Sam Graff

They Might Be Giants: Inimitable, Challenging, Indestructible

Comments under the most recent They Might Be Giants music video range from “disturbing” and “unsettling” to “mind-blowing” and “modern classic.” Granted, the colorful, jarring visual is accompanying a song that is a decade old and animated by the same artist behind other TMBG hits, but these comments from fans ring true today more than ever before. That is saying a lot for a band 40 years into their career.

“It scares me how long we’ve been going,” says John Flansburgh with a laugh. He’s referring to They Might Be Giants, the legendary duo he formed in 1982 with John Linnell. Since then, they have become one of the most beloved bands in alternative rock, as they’ll prove when they play much-anticipated shows in Philadelphia on January 11 and 12 (Union Transfer), and in New York City on January 13, 14, and 15 (Bowery Ballroom).

Of the band’s early days some four decades ago, Flansburgh admits, “It seemed like what we were doing was really unlikely, and I was very prepared for profound rejection,” when their esoteric approach set them apart from other artists. “I’d seen lots of artsy bands in my life. I’d seen a lot of experimental rock bands that did not connect with audiences.”

Instead, he recalls how people were enthusiastic right from the band’s very first show: “I couldn’t believe how interested everybody was. We got crazy support from the audience, and it felt really good. It was very affirmative to me. It really buoyed my spirits about what we were doing. It made me think, ‘This really connects with people – this is so odd.’”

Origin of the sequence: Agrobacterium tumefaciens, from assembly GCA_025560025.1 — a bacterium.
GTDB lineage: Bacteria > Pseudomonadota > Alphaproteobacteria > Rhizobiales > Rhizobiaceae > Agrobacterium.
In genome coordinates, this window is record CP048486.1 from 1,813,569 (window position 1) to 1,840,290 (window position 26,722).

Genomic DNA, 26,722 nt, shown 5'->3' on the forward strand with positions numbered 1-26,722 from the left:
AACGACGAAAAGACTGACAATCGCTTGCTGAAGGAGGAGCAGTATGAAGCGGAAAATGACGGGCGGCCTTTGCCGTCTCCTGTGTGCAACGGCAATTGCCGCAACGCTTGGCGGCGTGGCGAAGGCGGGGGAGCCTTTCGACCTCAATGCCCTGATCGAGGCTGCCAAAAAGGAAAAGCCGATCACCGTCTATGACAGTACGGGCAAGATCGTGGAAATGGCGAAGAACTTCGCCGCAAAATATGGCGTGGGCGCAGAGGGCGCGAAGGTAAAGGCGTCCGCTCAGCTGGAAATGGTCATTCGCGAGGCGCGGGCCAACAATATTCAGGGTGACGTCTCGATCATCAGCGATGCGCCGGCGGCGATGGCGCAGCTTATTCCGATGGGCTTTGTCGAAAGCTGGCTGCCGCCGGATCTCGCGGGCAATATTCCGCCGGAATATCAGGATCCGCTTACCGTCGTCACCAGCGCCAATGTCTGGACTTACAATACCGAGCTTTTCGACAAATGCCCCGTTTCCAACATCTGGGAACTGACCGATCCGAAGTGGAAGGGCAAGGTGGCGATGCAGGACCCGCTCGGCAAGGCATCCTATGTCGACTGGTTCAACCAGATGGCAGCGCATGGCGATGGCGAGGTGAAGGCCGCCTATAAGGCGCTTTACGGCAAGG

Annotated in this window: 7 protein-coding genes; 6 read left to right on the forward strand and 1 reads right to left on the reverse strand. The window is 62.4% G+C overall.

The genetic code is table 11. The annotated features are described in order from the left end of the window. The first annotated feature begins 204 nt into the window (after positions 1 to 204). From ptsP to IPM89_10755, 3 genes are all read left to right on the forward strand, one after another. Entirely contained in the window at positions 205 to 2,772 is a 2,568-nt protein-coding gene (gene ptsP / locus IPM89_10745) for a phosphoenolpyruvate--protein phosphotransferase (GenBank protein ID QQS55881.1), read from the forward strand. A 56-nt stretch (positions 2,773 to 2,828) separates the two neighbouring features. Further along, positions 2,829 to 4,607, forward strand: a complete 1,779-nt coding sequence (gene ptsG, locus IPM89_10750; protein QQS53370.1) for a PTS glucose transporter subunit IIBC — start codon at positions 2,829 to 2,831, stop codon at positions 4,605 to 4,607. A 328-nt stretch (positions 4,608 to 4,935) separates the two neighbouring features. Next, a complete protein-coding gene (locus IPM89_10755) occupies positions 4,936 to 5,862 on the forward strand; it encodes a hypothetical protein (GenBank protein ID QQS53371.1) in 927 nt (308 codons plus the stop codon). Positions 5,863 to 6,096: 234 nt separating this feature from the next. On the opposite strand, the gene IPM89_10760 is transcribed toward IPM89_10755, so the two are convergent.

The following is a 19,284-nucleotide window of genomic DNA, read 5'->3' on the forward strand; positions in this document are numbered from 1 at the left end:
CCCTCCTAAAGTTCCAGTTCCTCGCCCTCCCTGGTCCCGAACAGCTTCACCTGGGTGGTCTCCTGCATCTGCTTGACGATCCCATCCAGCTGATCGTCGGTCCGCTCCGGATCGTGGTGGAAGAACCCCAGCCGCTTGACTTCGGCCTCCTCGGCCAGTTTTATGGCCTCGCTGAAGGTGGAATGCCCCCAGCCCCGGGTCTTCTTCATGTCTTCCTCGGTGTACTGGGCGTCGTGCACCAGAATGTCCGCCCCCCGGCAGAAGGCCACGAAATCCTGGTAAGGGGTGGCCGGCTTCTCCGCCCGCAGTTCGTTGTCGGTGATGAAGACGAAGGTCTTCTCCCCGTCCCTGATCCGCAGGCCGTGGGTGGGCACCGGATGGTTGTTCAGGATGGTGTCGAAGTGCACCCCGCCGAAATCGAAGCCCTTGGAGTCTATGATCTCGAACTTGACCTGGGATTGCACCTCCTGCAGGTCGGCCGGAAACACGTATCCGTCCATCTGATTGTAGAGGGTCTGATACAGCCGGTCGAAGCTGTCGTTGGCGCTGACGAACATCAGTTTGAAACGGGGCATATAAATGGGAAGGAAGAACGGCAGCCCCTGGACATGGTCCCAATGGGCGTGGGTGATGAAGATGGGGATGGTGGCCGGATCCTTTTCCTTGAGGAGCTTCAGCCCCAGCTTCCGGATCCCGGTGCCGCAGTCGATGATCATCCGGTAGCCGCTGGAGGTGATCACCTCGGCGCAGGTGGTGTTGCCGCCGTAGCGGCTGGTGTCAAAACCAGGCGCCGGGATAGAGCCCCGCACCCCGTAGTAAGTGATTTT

Since then, They Might Be Giants have been remarkably prolific: their 23rd studio album, Book, came out in 2021 – aptly with an accompanying book about the band’s lyrics, which has been nominated for a Grammy Award for “Best Boxed or Special Limited Edition Package.” (They’ve already won a Grammy, for their theme song for the hit television show Malcolm in the Middle, which starred Frankie Muniz and coincidentally premiered 23 years ago today.) Beyond their regular band output, they’ve also released five critically acclaimed albums for children.

Their most beloved work of all might be Flood, their third studio album. Released in 1990, it contains two of their best-known songs: “Birdhouse in Your Soul” and “Istanbul (Not Constantinople).” In a nod to that album’s significance, the band will perform it in full at their upcoming shows – though even Flansburgh admits that he’s surprised that this particular album has enjoyed such enduring popularity.

“I don’t think it seemed that important at the time,” he says of Flood. “Ultimately, it’s been our best-selling record, but it didn’t seem that different than other new records that we were doing before or after. But over time, it’s become clear that that’s how people are initiated into the world of They Might Be Giants – the real common denominator is that this album is almost everyone’s introduction to our band.”

Still, Flansburgh cautions that audiences shouldn’t expect the band to recreate Flood perfectly in a live setting. “Some people have complained, ‘Why don’t you play it note-for-note, and why don’t you play it in sequence?’ And it’s like, ‘Well, we don’t play it in sequence because we’re human beings and we’re easily bored with ourselves.’ So we put it together in a way that’s exciting and challenging for ourselves, and I think that works better.”